This is the first of what will become a series of articles about some of the established families of Cattistock. These are people we may pass in the street, or maybe in the church, the pub or the shop, but sometimes apart from passing the time of day, we often know nothing at all about them. So this is an opportunity to increase your knowledge about the people in our community.
Eric and Mike Cox
If you are new to the village and see two elderly gents having a walk around the village one morning, you may well have crossed paths with two brothers, Eric and Mike Cox. Eric is aged 82 and Mike is the younger brother at a sprightly 74, but behind these basic facts there is of course a history: the recent history of the two brothers and a history of their family.
Both Eric and Mike were born in Lower Frome Vauchurch, which according to the Dorset Daily Echo of 1935 may even have been Thomas Hardy’s inspiration for the River Var in Tess of the d’Urbervilles. Part of the family has been traced back to 1670, during the reign of Charles II, when the six times paternal Grandfather Erasmus Cox was married to Eleanor Russell, who came from Evershot, in the Cattistock Church in 1697. In 1744 their maternal six times Grandfather William Payne, born around 1700, was married to Mary Vincent in Sherborne.
Picking out a couple of the entries in the family tree, their Great, Great Grandfather, George Baker, was a Seaman on the fatal expedition led by Captain Sir John Franklin, who in 1845 led two ships to navigate the final section of the Northwest passage. The entire expedition, consisting of 129 men including George Baker, was lost.
Grandfather George Payne, 1863 to 1937, was the Drum Major in the Queen’s Own Dorset Yeomanry Regiment. Outside his service time, George was a Stonemason and one of his claims to fame was that, with his son-in-law Frank as his Apprentice, he built the Savill Hall, which remains such a key facility in our village.
Grandfather Henry Cox was born in Longburton around 1853 and was a Farm Labourer from the age of fourteen.
Eric and Mike’s Father was Frank and their Mother’s name was Ivy. Frank was born in 1904 and, like is Father, he was also a Stonemason. Frank built the bungalow that is now known as West End House in the West End of Cattistock and he helped to build the new Rectory. Frank also installed the ovens in what was the village Bakery, now known as Greystones House.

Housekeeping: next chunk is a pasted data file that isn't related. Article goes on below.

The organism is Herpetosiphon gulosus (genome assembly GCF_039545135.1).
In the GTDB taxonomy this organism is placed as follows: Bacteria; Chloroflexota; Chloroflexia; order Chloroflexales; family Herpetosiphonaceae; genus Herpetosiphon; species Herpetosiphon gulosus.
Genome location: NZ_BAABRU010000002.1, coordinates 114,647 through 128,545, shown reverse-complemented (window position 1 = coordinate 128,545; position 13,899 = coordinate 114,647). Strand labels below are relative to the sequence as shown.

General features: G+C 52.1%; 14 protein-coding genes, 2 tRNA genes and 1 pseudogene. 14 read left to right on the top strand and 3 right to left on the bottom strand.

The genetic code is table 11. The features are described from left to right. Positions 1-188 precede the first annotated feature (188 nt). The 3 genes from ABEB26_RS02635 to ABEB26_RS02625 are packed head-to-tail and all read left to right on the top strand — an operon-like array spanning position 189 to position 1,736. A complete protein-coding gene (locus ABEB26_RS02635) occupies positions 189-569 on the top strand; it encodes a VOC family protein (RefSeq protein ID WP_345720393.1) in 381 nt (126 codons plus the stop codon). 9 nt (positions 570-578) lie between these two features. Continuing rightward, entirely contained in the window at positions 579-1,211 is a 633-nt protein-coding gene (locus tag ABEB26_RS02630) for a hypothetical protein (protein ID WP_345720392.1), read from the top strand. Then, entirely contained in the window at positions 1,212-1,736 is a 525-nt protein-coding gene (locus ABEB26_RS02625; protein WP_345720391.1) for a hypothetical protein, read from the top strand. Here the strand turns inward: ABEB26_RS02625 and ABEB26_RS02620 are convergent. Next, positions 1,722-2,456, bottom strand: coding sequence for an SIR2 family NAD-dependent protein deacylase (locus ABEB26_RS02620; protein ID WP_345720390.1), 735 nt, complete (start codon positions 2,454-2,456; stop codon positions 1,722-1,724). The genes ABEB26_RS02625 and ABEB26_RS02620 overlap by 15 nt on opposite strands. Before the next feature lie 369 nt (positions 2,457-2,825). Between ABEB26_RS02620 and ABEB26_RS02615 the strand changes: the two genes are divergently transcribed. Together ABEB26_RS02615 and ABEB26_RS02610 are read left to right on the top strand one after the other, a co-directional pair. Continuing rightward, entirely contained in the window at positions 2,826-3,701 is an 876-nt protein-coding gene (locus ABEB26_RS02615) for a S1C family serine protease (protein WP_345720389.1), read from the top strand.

Frank was blind in one eye, due to which he could not serve in the armed forces, so during WW2 he served in the local Fire Brigade. Over time he came to meet and know some of the German and Italian Prisoners of War who were held in custody in the area that is now Meadow View. The relationship he had was positive, illustrated by the gifts that some of the POWs made for Frank, as shown in the accompanying photographs. The same POWs also made toys for the two brothers.
And so now we come to the two brothers:
Born in 1937, Eric is widowed with three children: Philip, Samantha and Sarah. He attended the old school in Maiden Newton and on leaving school took an Apprenticeship in Carpentry and Joinery. After completing his Apprentice in December 1957, Eric then joined the Royal Hampshire Regiment to complete his two years of National Service.
After completing his National Service Eric began his long and successful career in Carpentry, working locally but also on such buildings as the Salisbury Cathedral Spire and the Verne Prison at Portland.
At 82 and retired, Eric can be found in the Fox and Hounds during most lunchtimes, enjoying a pint or two of IPA (all donations gratefully accepted). His interests include being a member of the South Dorset Vintage Motor Cycle Club, as well as running his allotment in Evershot. Eric has an enviable record from showing the produce grown in his allotment at Cattistock’s annual Flower Show, where he traditionally wins the Best Vegetables Trophy, including sharing success at the 2019 Flower Show with Tim Hill.
Born in 1945, Mike has three children: Stephen, Graham and Julia.
Too young for National Service, from school Mike started with his Father’s stonemason business and from there in 1964 he joined Coopers Builders in Bridport. During the building slump he left Coopers and joined the Maintenance department of Burt Boulton & Hayward, Timber merchants in Bridport. Mike’s final move, still in the building trade, was when he then went self-employed and worked with his brother Eric.
Mike’s well known and well respected passion is his music. Entirely self taught from the age of 16, he can play the Guitar, Banjo, Fiddle and Mandelin and plays in the Last Gasp Folk Group, playing for Charity events such as the Air Ambulance, the Lifeboat Institution and the Bridport Living Tree Cancer Group.
Mike runs the Folk Club that meets every second Monday of every month in the Fox and Hounds. It is an open door evening and is great fun to attend.
Taking his love of music still further, Mike has actually made three Banjos, all of which he still owns.
In addition to his music, Mike also has interests in motorbikes having owned various bikes, including an Ariel 500, a BSA Bantam 125 and a Trials bike. A current interest is with steam railways, which takes Mike to Swanage Railway on Gala days.
This article has been just a taster of what Eric and Mike have experienced in life, but there is plenty more to share. So if you see Eric or Mike in the Fox and Hounds, or out for one of their early morning walks with Mike’s dog Susie, why not stop and have a chat with them and find out a little bit more about two people from our community.